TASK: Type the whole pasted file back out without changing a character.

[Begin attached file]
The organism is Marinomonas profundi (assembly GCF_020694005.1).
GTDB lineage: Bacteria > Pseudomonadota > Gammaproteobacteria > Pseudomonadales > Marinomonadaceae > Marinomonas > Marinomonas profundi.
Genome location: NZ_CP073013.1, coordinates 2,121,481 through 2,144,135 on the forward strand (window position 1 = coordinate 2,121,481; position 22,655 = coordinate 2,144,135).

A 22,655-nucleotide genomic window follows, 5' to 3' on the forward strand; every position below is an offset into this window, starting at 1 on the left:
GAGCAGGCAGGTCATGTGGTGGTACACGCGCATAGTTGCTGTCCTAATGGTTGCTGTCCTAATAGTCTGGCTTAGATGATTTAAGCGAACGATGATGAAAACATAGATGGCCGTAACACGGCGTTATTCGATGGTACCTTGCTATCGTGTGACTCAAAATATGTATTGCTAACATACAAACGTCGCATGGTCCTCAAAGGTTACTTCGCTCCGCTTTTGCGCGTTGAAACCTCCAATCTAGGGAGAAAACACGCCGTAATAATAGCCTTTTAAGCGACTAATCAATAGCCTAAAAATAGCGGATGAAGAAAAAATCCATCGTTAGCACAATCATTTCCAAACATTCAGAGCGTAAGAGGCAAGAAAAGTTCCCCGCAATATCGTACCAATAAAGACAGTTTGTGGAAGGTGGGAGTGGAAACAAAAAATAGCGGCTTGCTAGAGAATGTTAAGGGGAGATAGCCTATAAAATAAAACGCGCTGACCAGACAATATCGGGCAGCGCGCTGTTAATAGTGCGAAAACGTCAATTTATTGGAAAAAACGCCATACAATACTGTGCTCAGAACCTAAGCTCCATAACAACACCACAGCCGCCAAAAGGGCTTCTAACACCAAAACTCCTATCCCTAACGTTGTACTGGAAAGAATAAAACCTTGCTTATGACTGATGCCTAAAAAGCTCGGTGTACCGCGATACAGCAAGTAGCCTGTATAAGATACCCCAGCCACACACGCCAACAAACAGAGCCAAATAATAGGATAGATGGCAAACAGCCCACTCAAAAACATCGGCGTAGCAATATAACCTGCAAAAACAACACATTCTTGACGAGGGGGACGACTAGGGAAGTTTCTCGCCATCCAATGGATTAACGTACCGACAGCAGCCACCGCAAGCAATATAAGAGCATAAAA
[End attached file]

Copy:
The organism is Marinomonas profundi (assembly GCF_020694005.1).
GTDB lineage: Bacteria > Pseudomonadota > Gammaproteobacteria > Pseudomonadales > Marinomonadaceae > Marinomonas > Marinomonas profundi.
Genome location: NZ_CP073013.1, coordinates 2,121,481 through 2,144,135 on the forward strand (window position 1 = coordinate 2,121,481; position 22,655 = coordinate 2,144,135).

A 22,655-nucleotide genomic window follows, 5' to 3' on the forward strand; every position below is an offset into this window, starting at 1 on the left:
GAGCAGGCAGGTCATGTGGTGGTACACGCGCATAGTTGCTGTCCTAATGGTTGCTGTCCTAATAGTCTGGCTTAGATGATTTAAGCGAACGATGATGAAAACATAGATGGCCGTAACACGGCGTTATTCGATGGTACCTTGCTATCGTGTGACTCAAAATATGTATTGCTAACATACAAACGTCGCATGGTCCTCAAAGGTTACTTCGCTCCGCTTTTGCGCGTTGAAACCTCCAATCTAGGGAGAAAACACGCCGTAATAATAGCCTTTTAAGCGACTAATCAATAGCCTAAAAATAGCGGATGAAGAAAAAATCCATCGTTAGCACAATCATTTCCAAACATTCAGAGCGTAAGAGGCAAGAAAAGTTCCCCGCAATATCGTACCAATAAAGACAGTTTGTGGAAGGTGGGAGTGGAAACAAAAAATAGCGGCTTGCTAGAGAATGTTAAGGGGAGATAGCCTATAAAATAAAACGCGCTGACCAGACAATATCGGGCAGCGCGCTGTTAATAGTGCGAAAACGTCAATTTATTGGAAAAAACGCCATACAATACTGTGCTCAGAACCTAAGCTCCATAACAACACCACAGCCGCCAAAAGGGCTTCTAACACCAAAACTCCTATCCCTAACGTTGTACTGGAAAGAATAAAACCTTGCTTATGACTGATGCCTAAAAAGCTCGGTGTACCGCGATACAGCAAGTAGCCTGTATAAGATACCCCAGCCACACACGCCAACAAACAGAGCCAAATAATAGGATAGATGGCAAACAGCCCACTCAAAAACATCGGCGTAGCAATATAACCTGCAAAAACAACACATTCTTGACGAGGGGGACGACTAGGGAAGTTTCTCGCCATCCAATGGATTAACGTACCGACAGCAGCCACCGCAAGCAATATAAGAGCATAAAA